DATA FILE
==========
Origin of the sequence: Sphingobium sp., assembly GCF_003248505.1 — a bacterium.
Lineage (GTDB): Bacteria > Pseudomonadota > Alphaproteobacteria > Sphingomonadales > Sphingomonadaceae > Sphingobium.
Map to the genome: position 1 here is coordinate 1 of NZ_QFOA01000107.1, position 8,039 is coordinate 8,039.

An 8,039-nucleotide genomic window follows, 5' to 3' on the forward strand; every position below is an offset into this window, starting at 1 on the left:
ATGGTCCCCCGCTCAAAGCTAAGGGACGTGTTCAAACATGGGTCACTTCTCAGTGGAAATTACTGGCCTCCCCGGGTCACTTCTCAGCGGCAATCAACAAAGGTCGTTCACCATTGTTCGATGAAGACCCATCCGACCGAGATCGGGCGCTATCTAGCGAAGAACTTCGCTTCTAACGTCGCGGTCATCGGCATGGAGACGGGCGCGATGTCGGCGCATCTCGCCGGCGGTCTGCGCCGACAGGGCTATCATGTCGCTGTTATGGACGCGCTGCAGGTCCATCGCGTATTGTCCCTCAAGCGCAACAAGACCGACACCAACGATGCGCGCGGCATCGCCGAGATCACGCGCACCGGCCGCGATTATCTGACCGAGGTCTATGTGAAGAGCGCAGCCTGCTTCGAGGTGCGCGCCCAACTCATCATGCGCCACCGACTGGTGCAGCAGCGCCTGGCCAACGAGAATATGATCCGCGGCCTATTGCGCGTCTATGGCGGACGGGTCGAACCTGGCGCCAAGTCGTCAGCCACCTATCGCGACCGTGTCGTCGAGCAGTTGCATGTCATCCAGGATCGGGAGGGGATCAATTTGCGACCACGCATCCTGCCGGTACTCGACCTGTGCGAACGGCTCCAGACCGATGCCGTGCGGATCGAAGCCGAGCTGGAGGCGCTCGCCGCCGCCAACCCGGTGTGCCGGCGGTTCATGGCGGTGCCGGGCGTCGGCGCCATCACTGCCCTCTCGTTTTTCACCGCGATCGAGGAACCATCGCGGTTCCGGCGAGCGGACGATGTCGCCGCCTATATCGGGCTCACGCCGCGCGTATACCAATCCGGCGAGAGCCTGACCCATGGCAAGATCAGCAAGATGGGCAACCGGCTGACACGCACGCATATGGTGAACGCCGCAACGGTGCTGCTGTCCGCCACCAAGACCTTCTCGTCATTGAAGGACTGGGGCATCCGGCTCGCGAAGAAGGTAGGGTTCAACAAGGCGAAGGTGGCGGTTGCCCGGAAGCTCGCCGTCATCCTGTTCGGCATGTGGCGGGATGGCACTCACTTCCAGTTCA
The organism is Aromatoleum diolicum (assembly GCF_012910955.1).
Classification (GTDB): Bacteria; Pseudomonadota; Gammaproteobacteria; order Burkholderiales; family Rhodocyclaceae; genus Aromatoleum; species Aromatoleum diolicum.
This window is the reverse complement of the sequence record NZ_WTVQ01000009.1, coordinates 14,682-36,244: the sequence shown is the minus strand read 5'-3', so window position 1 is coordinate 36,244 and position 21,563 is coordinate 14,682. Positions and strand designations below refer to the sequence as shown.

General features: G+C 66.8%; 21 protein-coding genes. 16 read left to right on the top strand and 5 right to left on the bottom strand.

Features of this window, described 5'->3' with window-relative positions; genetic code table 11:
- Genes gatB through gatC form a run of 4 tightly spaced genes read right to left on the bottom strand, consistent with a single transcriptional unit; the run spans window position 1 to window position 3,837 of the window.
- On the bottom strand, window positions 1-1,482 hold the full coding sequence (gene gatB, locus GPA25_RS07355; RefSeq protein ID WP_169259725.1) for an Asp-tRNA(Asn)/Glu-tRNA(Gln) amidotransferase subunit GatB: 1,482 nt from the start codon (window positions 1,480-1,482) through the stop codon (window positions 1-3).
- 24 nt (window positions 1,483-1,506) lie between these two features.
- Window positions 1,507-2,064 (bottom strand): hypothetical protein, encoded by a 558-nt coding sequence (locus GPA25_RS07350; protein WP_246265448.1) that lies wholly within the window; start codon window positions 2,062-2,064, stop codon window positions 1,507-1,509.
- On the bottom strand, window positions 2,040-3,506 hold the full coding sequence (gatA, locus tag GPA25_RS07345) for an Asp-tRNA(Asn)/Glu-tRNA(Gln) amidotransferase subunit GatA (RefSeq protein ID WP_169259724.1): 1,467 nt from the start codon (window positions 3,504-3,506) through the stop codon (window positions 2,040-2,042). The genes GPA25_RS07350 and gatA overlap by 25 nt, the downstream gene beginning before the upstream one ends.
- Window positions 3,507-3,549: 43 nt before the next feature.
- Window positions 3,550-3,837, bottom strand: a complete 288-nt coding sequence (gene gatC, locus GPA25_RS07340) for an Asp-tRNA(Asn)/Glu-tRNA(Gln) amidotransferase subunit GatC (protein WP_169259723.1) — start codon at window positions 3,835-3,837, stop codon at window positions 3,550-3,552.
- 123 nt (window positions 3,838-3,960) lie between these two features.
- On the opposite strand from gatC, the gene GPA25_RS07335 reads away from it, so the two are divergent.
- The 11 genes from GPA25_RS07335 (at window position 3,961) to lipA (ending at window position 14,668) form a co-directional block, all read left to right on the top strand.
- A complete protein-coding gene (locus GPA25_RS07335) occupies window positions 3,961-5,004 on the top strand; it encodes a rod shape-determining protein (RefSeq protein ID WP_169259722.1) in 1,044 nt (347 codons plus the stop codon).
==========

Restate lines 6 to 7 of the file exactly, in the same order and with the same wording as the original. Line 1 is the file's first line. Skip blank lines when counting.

The organism is Aromatoleum diolicum (assembly GCF_012910955.1).
Classification (GTDB): Bacteria; Pseudomonadota; Gammaproteobacteria; order Burkholderiales; family Rhodocyclaceae; genus Aromatoleum; species Aromatoleum diolicum.